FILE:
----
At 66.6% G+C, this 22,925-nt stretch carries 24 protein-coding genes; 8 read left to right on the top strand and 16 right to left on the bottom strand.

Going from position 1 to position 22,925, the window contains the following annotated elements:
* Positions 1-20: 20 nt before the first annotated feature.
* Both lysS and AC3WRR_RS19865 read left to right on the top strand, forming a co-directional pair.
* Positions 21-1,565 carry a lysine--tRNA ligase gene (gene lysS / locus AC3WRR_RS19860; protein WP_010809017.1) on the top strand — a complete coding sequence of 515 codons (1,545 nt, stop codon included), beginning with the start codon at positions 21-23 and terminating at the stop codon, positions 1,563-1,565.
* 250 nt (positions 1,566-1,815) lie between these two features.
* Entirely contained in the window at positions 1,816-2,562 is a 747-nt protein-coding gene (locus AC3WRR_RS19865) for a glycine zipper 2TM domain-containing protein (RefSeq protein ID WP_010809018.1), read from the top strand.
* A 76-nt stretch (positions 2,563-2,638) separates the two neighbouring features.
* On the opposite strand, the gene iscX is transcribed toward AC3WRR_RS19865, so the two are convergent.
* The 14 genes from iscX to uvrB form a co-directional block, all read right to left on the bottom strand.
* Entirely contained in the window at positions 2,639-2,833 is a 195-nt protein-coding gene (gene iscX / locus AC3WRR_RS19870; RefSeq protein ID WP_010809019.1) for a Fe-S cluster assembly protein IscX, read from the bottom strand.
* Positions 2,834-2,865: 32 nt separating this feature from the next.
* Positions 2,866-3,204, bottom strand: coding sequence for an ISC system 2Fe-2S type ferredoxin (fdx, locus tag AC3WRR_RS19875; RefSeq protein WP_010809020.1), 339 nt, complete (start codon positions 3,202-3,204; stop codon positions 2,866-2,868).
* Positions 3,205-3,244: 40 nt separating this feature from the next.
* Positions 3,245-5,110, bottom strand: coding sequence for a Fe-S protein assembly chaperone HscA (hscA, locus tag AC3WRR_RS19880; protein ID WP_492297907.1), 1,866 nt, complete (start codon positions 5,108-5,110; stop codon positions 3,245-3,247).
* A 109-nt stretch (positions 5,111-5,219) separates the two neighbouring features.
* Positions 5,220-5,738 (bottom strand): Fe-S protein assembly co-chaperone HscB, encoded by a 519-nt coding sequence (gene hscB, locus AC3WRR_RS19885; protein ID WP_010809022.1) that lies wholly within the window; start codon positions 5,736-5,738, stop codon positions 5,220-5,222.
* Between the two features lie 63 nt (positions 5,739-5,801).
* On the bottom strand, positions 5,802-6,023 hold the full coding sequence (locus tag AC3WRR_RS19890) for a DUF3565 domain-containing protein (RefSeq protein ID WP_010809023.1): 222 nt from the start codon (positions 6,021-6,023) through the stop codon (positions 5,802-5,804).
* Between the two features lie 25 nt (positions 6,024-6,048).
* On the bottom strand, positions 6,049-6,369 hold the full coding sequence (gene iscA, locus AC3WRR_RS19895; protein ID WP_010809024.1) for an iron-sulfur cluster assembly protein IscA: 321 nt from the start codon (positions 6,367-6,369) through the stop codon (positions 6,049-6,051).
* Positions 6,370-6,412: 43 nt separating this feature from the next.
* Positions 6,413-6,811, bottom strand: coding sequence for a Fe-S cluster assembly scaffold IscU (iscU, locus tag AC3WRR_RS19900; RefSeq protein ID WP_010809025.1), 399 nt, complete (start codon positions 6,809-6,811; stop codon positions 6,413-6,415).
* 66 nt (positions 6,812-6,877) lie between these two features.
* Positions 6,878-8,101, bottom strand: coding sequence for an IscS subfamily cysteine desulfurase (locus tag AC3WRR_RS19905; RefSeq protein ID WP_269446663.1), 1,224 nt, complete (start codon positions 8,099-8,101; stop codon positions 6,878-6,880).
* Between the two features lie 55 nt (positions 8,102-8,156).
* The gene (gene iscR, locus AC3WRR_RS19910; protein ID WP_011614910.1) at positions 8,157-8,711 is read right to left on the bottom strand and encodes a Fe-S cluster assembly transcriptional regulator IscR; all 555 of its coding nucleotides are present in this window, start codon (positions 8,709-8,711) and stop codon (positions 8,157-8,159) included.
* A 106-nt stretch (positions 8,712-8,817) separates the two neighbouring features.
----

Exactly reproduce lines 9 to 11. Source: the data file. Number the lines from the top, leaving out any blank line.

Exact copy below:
* On the opposite strand, the gene iscX is transcribed toward AC3WRR_RS19865, so the two are convergent.
* The 14 genes from iscX to uvrB form a co-directional block, all read right to left on the bottom strand.
* Entirely contained in the window at positions 2,639-2,833 is a 195-nt protein-coding gene (gene iscX / locus AC3WRR_RS19870; RefSeq protein ID WP_010809019.1) for a Fe-S cluster assembly protein IscX, read from the bottom strand.